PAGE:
A 400-year-old bond, the case of the missing Japanese Kit Kats, and more wild numbers

A Kit Kat heist, an old goatskin bond, new bird names, and more wild numbers.

70 to 80: US and Canadian birds that will be renamed to remove human names — e.g., Anna’s Hummingbird, Wilson’s Warbler — and given names that actually describe them. The change comes via the American Ornithological Society to add diversity and utility to bird names and attract new generations of birders.

$114 or 3%: The average decrease in monthly rent in Irvine, California, following the city’s Airbnb ban, per a new study. The population-300k city banned short-term rentals in 2018 and — unlike other municipalities that enacted similar regulations — enforced it.

A collage against a pink background: two packaged Kit Kat candies, a small white birthday cake with red and pink decorations, a close-up shot of a hummingbird, and a “For Rent” sign.

400 years: For the world’s oldest living bond, which will celebrate its birthday in January. A Dutch water authority issued the “perpetual bond,” made out of goatskin, to fund the repair of a dike on the Rhine River in 1624. It’s currently kept in the NYSE’s New Jersey archives, and the water authority still pays out an annual interest of ~$17.48, assuming anyone bothers to collect.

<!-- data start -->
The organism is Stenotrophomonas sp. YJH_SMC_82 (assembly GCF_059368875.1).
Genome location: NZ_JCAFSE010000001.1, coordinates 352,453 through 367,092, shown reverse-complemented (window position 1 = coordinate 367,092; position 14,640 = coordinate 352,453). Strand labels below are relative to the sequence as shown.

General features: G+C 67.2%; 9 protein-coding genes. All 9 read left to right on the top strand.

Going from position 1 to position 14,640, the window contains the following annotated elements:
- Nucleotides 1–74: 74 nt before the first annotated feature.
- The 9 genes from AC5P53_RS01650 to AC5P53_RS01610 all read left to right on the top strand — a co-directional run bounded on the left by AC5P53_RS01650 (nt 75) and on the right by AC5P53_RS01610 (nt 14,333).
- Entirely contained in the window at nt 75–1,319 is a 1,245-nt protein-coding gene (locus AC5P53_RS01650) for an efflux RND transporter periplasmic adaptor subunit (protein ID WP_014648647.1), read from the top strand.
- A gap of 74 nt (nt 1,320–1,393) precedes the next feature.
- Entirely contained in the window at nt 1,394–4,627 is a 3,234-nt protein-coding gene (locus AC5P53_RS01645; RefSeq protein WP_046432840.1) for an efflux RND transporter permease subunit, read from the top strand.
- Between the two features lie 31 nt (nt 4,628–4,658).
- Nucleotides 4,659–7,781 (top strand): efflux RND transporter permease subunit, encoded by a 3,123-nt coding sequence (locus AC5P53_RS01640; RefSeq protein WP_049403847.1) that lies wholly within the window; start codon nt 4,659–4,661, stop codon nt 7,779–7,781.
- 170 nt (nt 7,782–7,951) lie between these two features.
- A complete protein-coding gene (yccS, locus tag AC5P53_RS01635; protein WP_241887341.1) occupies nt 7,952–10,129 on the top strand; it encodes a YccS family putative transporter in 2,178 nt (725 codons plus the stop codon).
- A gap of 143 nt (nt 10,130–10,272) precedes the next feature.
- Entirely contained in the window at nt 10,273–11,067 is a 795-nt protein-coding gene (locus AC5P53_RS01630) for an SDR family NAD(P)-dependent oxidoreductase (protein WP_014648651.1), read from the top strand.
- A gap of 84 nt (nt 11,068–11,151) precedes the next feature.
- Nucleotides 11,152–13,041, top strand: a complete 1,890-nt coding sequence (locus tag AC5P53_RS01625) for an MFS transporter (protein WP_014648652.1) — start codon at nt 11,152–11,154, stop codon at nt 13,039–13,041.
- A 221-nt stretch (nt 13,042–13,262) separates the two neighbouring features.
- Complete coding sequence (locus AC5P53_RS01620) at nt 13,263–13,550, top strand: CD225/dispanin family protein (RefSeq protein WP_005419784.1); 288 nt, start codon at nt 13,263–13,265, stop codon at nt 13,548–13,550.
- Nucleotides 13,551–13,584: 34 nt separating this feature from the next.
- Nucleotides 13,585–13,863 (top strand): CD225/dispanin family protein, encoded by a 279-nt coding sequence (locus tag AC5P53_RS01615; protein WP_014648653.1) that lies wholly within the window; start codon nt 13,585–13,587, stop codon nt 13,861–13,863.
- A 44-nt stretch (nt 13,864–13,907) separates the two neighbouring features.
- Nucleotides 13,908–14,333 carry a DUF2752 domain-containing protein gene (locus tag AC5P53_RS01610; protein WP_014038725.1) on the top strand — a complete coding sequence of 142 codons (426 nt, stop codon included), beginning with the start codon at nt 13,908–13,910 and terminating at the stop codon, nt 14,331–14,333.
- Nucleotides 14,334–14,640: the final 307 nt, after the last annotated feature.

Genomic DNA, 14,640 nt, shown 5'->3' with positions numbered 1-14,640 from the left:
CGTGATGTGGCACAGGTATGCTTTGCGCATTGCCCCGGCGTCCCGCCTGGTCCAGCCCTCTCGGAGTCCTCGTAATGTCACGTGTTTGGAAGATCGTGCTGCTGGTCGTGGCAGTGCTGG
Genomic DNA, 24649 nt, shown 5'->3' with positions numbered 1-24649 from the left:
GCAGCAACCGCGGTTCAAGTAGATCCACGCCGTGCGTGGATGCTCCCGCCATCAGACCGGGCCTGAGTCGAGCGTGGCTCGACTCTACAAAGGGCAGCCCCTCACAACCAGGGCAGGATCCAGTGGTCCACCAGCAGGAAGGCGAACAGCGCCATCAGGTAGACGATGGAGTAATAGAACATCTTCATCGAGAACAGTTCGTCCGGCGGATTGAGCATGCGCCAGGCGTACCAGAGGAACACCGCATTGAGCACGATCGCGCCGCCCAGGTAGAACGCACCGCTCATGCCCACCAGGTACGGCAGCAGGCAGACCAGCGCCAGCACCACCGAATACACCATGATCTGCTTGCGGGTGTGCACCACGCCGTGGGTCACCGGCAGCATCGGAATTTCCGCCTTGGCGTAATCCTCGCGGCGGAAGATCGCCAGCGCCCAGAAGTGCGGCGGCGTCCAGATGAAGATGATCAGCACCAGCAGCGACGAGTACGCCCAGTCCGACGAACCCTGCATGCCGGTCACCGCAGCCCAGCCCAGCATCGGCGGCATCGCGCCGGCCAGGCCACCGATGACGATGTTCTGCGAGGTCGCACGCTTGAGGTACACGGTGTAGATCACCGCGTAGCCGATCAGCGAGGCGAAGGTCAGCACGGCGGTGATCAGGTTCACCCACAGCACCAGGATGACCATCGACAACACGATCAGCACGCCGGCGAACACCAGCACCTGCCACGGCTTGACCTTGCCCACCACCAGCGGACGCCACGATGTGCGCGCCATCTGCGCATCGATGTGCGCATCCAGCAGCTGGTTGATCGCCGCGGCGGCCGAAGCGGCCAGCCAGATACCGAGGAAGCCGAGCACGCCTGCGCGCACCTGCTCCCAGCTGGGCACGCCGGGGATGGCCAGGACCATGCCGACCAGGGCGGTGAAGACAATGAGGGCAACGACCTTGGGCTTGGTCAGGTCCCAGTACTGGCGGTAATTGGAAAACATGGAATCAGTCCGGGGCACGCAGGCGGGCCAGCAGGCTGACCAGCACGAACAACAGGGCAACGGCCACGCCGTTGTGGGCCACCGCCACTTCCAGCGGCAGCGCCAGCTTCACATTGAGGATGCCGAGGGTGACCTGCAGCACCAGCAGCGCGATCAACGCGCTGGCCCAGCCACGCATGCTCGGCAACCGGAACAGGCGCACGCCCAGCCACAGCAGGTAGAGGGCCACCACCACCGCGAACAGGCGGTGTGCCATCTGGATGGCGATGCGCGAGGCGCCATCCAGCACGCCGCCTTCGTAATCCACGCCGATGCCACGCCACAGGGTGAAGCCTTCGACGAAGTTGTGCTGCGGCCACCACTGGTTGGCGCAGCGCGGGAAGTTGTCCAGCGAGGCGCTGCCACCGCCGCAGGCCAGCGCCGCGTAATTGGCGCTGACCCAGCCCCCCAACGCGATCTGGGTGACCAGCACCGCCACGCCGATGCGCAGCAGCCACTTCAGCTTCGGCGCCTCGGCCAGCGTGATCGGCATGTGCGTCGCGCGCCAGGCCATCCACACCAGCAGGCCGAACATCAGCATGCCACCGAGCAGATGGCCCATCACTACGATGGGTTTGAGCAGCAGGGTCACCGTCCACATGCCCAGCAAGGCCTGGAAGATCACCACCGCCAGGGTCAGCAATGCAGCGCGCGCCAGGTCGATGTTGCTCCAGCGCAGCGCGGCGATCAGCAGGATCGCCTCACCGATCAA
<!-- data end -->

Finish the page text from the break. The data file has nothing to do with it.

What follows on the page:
55k: Japanese Kit Kats that have gone missing or are stuck in storage as part of a bizarre scam tactic known as “fictitious pickups” or “strategic cargo theft.” Apparently, scammers pretend to be a legit trucking company, pick up a shipment, then steal the cargo. This kind of cargo theft is up 700% in general in 2023, but the twist in this particular case is speculation that the Kit Kat owner stole the candy from himself, per The New York Times.

Topics: Digits

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